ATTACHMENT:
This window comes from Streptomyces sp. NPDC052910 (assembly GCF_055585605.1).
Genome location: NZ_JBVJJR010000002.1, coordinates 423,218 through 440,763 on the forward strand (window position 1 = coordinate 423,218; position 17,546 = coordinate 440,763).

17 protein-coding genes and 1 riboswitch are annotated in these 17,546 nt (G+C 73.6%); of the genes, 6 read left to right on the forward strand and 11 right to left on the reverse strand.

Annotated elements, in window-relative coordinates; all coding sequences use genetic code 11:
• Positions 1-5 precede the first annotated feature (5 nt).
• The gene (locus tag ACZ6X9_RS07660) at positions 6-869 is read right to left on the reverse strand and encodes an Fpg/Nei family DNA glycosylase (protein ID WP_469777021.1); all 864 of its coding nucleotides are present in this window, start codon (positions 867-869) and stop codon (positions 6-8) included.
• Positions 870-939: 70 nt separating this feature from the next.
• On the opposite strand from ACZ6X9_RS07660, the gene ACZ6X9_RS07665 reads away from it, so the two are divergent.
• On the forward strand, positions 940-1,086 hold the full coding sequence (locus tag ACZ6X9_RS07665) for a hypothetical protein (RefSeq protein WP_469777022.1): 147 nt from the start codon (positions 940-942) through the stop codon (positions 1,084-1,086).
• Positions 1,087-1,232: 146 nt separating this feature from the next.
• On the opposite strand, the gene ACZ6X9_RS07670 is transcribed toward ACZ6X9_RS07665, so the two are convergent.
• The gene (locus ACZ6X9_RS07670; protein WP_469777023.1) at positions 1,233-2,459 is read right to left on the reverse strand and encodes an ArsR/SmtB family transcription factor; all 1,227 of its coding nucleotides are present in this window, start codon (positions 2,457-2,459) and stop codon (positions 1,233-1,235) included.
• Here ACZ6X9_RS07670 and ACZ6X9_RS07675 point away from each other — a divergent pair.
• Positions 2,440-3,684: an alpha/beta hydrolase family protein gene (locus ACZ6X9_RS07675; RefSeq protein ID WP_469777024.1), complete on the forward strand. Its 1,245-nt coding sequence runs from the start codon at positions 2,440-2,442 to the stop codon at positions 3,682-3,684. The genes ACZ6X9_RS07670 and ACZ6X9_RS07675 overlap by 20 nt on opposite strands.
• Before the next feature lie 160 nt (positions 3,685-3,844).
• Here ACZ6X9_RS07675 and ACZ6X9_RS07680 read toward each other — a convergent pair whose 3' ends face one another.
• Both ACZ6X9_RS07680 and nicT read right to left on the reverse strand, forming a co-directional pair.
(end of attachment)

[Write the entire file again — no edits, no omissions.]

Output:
This window comes from Streptomyces sp. NPDC052910 (assembly GCF_055585605.1).
Genome location: NZ_JBVJJR010000002.1, coordinates 423,218 through 440,763 on the forward strand (window position 1 = coordinate 423,218; position 17,546 = coordinate 440,763).

17 protein-coding genes and 1 riboswitch are annotated in these 17,546 nt (G+C 73.6%); of the genes, 6 read left to right on the forward strand and 11 right to left on the reverse strand.

Annotated elements, in window-relative coordinates; all coding sequences use genetic code 11:
• Positions 1-5 precede the first annotated feature (5 nt).
• The gene (locus tag ACZ6X9_RS07660) at positions 6-869 is read right to left on the reverse strand and encodes an Fpg/Nei family DNA glycosylase (protein ID WP_469777021.1); all 864 of its coding nucleotides are present in this window, start codon (positions 867-869) and stop codon (positions 6-8) included.
• Positions 870-939: 70 nt separating this feature from the next.
• On the opposite strand from ACZ6X9_RS07660, the gene ACZ6X9_RS07665 reads away from it, so the two are divergent.
• On the forward strand, positions 940-1,086 hold the full coding sequence (locus tag ACZ6X9_RS07665) for a hypothetical protein (RefSeq protein WP_469777022.1): 147 nt from the start codon (positions 940-942) through the stop codon (positions 1,084-1,086).
• Positions 1,087-1,232: 146 nt separating this feature from the next.
• On the opposite strand, the gene ACZ6X9_RS07670 is transcribed toward ACZ6X9_RS07665, so the two are convergent.
• The gene (locus ACZ6X9_RS07670; protein WP_469777023.1) at positions 1,233-2,459 is read right to left on the reverse strand and encodes an ArsR/SmtB family transcription factor; all 1,227 of its coding nucleotides are present in this window, start codon (positions 2,457-2,459) and stop codon (positions 1,233-1,235) included.
• Here ACZ6X9_RS07670 and ACZ6X9_RS07675 point away from each other — a divergent pair.
• Positions 2,440-3,684: an alpha/beta hydrolase family protein gene (locus ACZ6X9_RS07675; RefSeq protein ID WP_469777024.1), complete on the forward strand. Its 1,245-nt coding sequence runs from the start codon at positions 2,440-2,442 to the stop codon at positions 3,682-3,684. The genes ACZ6X9_RS07670 and ACZ6X9_RS07675 overlap by 20 nt on opposite strands.
• Before the next feature lie 160 nt (positions 3,685-3,844).
• Here ACZ6X9_RS07675 and ACZ6X9_RS07680 read toward each other — a convergent pair whose 3' ends face one another.
• Both ACZ6X9_RS07680 and nicT read right to left on the reverse strand, forming a co-directional pair.